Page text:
We all know that Samsung is the dominant player in among Android smartphone makers. Just how dominant is the Korean smartphone maker? According to data from mobile analytics firm Localytics, eight of the top 10 Android devices in the wild belong to Samsung.
The top two devices in circulation are Samsung’s last two flagship devices, the Galaxy S III and its predecessor the S II. Between the two, the S series has 17.4% of Android phones in actual users’ hands. The Galaxy Ace is third with 3% while the Note and Note II – the original “phablets” – are next at 2.6% and 2%, respectively.
The first tablet… real tablet… on the list is the Kindle Fire, with 1.7% of Android devices. The Fire is closely followed by the Galaxy Tab with 1.4% of market share. It is interesting to note that Google Nexus 7 does not show up in Localytics data for top 10 Android devices, considering that it constitutes 8% of Android tablets in the United States, right behind 9% for the Galaxy Tab.
The breadth of Samsung’s offerings is choking the rest of the Android manufacturer ecosystem. Samsung controls 47% of the total Android ecosystem, according to Localytics. Essentially, Samsung is taking all the market share and profits while would-be competitors like HTC, LG and Motorola battle for scraps. Earning reports bear this out. HTC announced earnings on Monday and was down to $2.03 billion for Q4 2012, a paltry sum compared to Samsung and Apple. Google is raking in about $1 billion a quarter from Motorola. The Droid Razr was the only non-Samsung smartphone to break the top 10.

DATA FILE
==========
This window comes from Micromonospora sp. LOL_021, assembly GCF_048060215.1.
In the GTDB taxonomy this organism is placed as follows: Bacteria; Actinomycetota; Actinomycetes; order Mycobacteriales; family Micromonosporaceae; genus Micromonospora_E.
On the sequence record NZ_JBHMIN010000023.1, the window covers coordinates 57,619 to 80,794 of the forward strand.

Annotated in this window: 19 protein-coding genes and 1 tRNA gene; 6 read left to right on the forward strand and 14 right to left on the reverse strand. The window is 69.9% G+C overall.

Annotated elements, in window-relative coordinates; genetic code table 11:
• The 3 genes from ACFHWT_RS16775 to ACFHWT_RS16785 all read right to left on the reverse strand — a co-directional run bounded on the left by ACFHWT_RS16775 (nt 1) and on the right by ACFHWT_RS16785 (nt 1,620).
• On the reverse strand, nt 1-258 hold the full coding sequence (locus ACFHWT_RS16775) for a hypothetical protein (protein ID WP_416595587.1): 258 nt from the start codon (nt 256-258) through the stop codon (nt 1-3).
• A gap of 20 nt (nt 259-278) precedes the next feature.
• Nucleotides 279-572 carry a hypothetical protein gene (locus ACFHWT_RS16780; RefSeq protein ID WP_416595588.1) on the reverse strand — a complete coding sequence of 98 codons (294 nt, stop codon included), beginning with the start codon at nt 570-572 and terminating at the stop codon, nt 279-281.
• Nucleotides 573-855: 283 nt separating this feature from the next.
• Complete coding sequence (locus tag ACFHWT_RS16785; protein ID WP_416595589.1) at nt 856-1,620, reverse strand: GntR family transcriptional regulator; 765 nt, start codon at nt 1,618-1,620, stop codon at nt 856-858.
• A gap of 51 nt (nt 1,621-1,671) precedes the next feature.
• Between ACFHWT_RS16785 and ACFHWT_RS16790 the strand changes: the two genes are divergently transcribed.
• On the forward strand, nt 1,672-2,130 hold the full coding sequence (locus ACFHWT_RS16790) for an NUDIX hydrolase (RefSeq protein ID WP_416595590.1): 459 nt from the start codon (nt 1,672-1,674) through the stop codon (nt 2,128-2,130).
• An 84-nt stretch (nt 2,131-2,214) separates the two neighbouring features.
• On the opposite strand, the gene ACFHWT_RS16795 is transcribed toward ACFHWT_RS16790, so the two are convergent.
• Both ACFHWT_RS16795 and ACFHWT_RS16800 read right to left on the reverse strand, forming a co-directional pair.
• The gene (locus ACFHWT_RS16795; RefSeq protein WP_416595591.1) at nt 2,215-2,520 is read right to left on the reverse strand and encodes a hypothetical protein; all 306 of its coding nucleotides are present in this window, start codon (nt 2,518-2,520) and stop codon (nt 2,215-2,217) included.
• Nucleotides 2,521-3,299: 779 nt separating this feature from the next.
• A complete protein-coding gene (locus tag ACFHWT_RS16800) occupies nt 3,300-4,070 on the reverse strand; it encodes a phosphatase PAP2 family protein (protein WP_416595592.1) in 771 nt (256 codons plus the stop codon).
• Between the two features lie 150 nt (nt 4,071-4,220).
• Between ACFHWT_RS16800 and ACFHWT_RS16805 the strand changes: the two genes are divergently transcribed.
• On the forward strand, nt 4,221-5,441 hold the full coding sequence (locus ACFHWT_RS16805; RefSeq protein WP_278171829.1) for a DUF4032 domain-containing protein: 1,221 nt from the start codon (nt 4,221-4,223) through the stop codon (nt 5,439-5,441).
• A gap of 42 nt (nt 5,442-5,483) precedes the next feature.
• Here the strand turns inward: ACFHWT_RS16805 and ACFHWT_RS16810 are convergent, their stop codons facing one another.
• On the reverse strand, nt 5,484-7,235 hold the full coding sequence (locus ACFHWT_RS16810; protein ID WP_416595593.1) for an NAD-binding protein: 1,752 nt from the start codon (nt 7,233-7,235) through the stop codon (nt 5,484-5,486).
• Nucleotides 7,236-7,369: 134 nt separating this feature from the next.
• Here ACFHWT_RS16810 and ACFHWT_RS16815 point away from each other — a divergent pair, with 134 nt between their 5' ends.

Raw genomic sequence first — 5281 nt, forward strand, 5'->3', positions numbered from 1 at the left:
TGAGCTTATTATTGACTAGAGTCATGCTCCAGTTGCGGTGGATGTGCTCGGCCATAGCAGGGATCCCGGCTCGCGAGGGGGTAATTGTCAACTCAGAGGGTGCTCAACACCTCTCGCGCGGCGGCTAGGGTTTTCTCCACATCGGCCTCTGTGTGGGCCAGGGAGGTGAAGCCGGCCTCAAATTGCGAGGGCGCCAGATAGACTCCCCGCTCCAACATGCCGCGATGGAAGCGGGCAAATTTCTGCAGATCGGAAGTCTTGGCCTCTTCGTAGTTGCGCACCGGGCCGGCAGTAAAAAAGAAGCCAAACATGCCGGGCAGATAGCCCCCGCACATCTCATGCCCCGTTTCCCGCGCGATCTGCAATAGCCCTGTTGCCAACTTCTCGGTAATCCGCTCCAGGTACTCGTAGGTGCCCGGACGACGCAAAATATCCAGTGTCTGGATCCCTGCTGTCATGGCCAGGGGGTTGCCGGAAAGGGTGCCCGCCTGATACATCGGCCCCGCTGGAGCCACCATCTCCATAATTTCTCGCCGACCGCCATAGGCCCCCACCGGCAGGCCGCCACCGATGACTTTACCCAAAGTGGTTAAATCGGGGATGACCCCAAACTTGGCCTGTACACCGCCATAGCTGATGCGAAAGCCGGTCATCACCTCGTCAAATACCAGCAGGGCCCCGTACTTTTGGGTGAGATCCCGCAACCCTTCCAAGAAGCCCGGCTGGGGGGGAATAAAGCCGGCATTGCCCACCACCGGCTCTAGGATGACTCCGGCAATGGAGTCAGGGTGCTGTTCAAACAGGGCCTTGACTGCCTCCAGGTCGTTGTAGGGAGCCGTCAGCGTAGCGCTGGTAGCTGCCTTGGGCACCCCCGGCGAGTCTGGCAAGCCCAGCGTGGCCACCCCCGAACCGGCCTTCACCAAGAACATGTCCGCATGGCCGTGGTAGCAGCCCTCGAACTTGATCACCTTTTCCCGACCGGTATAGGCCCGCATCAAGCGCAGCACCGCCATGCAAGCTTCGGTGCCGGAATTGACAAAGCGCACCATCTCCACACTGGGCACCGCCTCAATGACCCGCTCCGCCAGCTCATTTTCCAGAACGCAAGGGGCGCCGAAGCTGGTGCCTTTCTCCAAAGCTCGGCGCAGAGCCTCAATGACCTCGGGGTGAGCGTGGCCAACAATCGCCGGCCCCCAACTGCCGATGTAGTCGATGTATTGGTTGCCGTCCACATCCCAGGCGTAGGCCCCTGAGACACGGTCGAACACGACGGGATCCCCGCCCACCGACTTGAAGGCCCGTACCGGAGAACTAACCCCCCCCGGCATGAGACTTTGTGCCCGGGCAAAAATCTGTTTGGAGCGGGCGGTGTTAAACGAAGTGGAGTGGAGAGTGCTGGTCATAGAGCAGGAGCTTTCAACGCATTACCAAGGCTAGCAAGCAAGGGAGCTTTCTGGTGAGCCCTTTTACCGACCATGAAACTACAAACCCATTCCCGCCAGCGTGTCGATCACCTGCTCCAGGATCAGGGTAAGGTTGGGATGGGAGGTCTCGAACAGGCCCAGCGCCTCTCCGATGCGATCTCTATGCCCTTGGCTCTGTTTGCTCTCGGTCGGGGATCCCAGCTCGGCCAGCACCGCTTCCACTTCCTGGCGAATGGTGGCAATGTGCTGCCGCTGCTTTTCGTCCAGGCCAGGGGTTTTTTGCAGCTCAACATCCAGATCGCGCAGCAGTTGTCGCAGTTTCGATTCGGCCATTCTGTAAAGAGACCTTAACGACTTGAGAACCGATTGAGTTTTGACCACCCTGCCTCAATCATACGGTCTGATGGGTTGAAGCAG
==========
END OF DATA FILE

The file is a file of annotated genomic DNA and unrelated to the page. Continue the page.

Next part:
The squeeze from Samsung will eventually force Android competitors (and non-Android players like BlackBerry and Nokia) to a breaking point. Manufacturers can only go so long with slim sales and profit margins before they have to abandon pursuit of smartphone market share. This will hit mobile-only companies, like HTC and Motorola, especially hard – while a company like LG can hold out longer against Samsung with its more diverse product base that includes other electronics like televisions.
Amazon is a misnomer in this equation. The e-commerce king sells its Fire series essentially at cost, hoping to make profits from its growing ecosystem of content and apps. Amazon can afford to be patient as it attempts to grow market share with its tablets while awaiting the time when it could possibly release its own series of Amazon-branded Android smartphones.
Looking at the top 10 list of Android devices, the motivations for Apple’s global campaign against Samsung in patent courts becomes clear. Samsung’s long tail of devices is extremely valuable to the company, represented here with strong numbers for the Galaxy S II, original Note, Galaxy Ace, Y and Epic 4G.
When Apple won its $1.05 billion patent award against Samsung in a California court in the summer of 2012, it requested injunctions against eight Samsung devices, including the S II. Apple, which never has more than three iPhones on the market at varying prices, knows that Samsung’s long tail has the potential to strangle its own sales as well. Anything that Cupertino can do to keep devices like the Galaxy S II off the market is theoretically good for its bottom line.